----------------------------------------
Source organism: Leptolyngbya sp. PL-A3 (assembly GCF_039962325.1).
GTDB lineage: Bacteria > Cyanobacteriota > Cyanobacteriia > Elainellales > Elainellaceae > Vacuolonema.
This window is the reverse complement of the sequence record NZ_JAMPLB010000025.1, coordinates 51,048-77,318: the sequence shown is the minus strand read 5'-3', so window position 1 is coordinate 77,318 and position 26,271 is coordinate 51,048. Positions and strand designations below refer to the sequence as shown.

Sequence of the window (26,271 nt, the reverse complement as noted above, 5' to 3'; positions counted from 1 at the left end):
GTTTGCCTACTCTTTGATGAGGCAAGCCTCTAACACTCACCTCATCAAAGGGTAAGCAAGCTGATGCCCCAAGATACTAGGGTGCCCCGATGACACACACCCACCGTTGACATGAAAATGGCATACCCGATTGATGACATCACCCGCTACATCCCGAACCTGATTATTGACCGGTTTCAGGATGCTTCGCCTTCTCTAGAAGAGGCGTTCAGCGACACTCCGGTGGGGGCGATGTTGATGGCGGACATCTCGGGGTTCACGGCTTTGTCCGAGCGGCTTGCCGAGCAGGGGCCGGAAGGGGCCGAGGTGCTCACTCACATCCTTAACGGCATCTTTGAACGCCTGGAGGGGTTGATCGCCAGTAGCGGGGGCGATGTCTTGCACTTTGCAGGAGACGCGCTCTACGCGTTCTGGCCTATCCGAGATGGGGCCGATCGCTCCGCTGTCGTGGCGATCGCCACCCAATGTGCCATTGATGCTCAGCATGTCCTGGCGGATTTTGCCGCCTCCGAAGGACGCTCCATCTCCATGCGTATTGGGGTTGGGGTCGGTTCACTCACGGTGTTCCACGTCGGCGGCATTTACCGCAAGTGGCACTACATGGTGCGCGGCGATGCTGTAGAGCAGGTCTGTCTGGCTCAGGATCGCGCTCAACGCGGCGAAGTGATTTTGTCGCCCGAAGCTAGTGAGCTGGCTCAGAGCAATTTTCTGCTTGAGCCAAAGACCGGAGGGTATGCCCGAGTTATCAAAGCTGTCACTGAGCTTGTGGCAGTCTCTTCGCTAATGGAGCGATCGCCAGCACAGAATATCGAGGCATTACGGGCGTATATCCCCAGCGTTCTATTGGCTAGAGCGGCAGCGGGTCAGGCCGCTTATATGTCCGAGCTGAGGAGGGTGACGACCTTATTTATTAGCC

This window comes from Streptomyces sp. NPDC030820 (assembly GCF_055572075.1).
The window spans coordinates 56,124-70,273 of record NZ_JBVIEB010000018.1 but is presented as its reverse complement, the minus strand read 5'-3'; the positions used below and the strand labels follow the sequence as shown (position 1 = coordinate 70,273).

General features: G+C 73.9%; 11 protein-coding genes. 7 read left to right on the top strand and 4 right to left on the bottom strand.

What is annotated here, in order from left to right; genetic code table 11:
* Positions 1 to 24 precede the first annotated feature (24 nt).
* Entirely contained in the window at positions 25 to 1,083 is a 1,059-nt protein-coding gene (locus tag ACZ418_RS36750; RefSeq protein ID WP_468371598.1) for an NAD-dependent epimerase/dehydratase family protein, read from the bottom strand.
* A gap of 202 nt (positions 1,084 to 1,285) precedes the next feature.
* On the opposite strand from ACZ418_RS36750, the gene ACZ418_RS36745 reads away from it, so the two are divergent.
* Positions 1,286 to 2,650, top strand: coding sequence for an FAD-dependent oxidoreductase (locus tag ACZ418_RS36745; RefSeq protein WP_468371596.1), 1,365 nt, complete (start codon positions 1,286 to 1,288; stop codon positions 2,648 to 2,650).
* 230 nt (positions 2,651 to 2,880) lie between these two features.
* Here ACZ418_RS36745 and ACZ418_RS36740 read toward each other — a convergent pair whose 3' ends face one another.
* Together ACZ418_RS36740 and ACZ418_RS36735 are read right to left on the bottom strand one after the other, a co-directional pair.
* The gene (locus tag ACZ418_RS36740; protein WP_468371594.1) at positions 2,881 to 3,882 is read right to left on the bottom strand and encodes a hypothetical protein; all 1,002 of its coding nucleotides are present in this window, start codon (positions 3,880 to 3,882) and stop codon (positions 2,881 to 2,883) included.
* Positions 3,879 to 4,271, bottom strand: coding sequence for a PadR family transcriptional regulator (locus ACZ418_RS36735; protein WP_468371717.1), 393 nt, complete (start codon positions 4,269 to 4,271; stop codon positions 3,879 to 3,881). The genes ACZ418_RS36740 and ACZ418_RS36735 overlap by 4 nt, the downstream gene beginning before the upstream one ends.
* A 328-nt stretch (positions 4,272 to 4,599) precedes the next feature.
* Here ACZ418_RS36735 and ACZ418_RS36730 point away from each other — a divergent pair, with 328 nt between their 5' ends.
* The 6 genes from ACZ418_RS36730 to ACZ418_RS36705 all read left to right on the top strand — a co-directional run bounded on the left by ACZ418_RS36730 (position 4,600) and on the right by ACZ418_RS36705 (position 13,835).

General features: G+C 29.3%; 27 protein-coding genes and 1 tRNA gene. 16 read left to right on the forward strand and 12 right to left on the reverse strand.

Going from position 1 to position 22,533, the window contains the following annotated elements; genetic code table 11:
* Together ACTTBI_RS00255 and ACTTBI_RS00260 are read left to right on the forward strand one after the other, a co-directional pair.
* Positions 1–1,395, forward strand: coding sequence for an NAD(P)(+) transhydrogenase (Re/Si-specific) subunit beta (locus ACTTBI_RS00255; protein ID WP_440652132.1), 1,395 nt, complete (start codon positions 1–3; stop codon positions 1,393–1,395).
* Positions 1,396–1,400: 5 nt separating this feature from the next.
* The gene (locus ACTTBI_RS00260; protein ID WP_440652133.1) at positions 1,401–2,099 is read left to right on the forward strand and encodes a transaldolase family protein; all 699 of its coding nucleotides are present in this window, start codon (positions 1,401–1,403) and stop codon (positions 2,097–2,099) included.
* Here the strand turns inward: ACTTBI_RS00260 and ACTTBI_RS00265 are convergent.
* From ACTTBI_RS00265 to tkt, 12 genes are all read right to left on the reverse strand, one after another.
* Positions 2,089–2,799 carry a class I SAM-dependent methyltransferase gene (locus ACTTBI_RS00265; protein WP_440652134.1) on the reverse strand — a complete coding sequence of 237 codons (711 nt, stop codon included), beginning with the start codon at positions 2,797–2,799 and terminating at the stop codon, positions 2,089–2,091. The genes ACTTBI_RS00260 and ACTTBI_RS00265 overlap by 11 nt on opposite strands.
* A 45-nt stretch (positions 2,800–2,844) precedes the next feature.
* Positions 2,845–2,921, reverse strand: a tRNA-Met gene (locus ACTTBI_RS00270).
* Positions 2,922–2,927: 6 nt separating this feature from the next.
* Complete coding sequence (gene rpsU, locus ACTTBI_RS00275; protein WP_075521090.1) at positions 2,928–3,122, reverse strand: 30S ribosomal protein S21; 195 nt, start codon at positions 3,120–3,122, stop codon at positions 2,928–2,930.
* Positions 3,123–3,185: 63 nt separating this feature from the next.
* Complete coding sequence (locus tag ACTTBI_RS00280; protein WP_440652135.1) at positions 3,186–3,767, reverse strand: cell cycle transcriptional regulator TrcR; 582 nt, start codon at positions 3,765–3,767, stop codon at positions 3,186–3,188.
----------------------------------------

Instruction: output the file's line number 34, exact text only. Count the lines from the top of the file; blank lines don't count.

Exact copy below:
* Positions 2,922–2,927: 6 nt separating this feature from the next.